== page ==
Connecticut Executes Serial Killer

Connecticut has executed the first death row inmate in all of New England in 45 years. He was a Cornell graduate, a former insurance agent, and 45 years old having been on death row for most of the last 18 years.

The inmate, Michael Ross, was convicted for killing 4 young women, and he confessed to killing four more.

Mr. Ross said that he wanted to die and refused to participate in any more appeals. Because of his desire to die, many critics believed that he was suicidal and incompetent. Mr. Ross said that he wanted to bring closure for the families he had harmed in killing their relative.

This execution raises again the whole question of offender accountability and whether the best justice is retributive, killing justice? I personally don't see how the state killing offeneders teaches the members of society the lesson that killing is wrong. It is like spanking a child for hitting a sibling.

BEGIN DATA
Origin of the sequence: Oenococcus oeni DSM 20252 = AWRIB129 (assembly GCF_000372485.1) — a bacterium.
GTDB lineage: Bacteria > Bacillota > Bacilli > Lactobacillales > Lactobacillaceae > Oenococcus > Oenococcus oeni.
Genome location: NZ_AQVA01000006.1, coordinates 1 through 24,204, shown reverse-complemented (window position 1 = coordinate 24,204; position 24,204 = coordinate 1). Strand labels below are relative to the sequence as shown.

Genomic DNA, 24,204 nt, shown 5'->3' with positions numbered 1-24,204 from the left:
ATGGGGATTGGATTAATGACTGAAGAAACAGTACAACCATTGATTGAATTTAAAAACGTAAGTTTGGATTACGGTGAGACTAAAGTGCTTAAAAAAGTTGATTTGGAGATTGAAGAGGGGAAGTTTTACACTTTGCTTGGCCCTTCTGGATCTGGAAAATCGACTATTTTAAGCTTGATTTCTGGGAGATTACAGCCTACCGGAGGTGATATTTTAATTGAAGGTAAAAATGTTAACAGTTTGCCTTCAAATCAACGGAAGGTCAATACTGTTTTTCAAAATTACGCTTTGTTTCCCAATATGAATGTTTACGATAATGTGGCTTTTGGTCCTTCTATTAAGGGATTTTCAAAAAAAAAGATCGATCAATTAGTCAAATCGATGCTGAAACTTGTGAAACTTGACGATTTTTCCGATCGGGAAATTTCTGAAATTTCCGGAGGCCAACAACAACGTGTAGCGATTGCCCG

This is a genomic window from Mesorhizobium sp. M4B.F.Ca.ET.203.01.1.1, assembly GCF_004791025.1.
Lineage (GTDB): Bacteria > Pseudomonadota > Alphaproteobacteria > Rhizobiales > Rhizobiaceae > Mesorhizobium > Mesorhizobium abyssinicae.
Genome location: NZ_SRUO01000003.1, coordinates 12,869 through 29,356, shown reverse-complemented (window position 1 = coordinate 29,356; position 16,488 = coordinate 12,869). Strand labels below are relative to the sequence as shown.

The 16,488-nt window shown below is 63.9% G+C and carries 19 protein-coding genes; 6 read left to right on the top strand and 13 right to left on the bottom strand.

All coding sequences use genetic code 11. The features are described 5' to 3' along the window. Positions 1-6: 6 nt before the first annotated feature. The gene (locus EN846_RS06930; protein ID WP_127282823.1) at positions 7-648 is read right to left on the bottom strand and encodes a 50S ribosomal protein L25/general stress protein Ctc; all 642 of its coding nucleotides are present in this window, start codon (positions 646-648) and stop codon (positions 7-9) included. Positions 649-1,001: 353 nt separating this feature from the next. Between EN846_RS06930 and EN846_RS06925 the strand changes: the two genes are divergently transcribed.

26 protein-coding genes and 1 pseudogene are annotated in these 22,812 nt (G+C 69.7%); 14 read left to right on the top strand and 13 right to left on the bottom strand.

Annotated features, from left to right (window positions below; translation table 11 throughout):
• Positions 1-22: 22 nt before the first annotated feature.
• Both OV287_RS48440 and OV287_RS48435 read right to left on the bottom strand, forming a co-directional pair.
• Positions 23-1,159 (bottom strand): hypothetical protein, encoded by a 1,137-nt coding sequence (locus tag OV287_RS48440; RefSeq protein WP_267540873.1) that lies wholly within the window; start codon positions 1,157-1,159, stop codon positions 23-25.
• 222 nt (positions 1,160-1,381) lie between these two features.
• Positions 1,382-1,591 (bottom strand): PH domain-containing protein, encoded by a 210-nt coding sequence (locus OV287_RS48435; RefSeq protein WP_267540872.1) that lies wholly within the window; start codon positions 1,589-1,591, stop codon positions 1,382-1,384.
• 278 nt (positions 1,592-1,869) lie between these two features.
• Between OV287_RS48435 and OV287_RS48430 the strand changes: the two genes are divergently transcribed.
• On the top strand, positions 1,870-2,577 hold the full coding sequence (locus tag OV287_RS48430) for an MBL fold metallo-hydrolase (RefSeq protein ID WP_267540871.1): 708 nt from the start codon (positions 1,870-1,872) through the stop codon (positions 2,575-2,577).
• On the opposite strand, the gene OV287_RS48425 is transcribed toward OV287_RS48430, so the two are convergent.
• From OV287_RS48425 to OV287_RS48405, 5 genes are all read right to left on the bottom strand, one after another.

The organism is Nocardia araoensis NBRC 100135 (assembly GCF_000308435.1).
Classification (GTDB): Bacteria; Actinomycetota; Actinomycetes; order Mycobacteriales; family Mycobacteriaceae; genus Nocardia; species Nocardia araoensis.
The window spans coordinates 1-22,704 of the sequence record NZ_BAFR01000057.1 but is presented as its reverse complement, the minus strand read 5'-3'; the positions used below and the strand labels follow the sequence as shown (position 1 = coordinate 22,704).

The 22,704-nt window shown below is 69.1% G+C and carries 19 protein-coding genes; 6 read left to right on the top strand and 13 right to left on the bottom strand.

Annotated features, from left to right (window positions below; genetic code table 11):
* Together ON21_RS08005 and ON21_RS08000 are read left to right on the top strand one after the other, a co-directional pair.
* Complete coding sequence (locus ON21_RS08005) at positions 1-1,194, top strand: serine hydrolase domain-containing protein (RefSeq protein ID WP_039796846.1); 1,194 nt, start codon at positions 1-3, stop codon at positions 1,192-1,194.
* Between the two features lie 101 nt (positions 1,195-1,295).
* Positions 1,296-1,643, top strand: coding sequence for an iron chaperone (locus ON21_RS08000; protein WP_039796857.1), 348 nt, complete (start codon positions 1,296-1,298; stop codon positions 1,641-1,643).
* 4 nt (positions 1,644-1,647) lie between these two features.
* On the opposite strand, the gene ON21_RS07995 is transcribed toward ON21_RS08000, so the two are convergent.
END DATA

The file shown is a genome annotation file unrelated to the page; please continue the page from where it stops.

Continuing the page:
Link: Connecticut Executes Serial Killer - Yahoo! News.

Reflections on the Death Penalty in America

Angolainjection_thumb For all the sanctimonious rhetoric the last few weeks from the religious right and the politicians trying to ride the coat tails of the Schiavo case and the death of the pope, there is a huge inconsistency in what Catholics call the "consistent life ethic" meaning that people who respect and honor life, if they are to be consistent, need to be against abortion, capital punishment, euthanasia, and war. And yet, the Protestant right seems to take a cafeteria approach to the life issues which undermines their positions on these issues and lends to the the accusation of hypocrisy.

So, while the President tried to cozy up to the Pope, he apparently overlooks the fact that the Pope reprimanded the Unites States for its foreign aggression with its pre-emptive war policy overlooking centuries of Catholic teaching on the just war theory, and Pope John Paul II's strong objection to the United State's War in Iraq.

The Pope has also consistently objected to the death penalty and has called for its end in the world.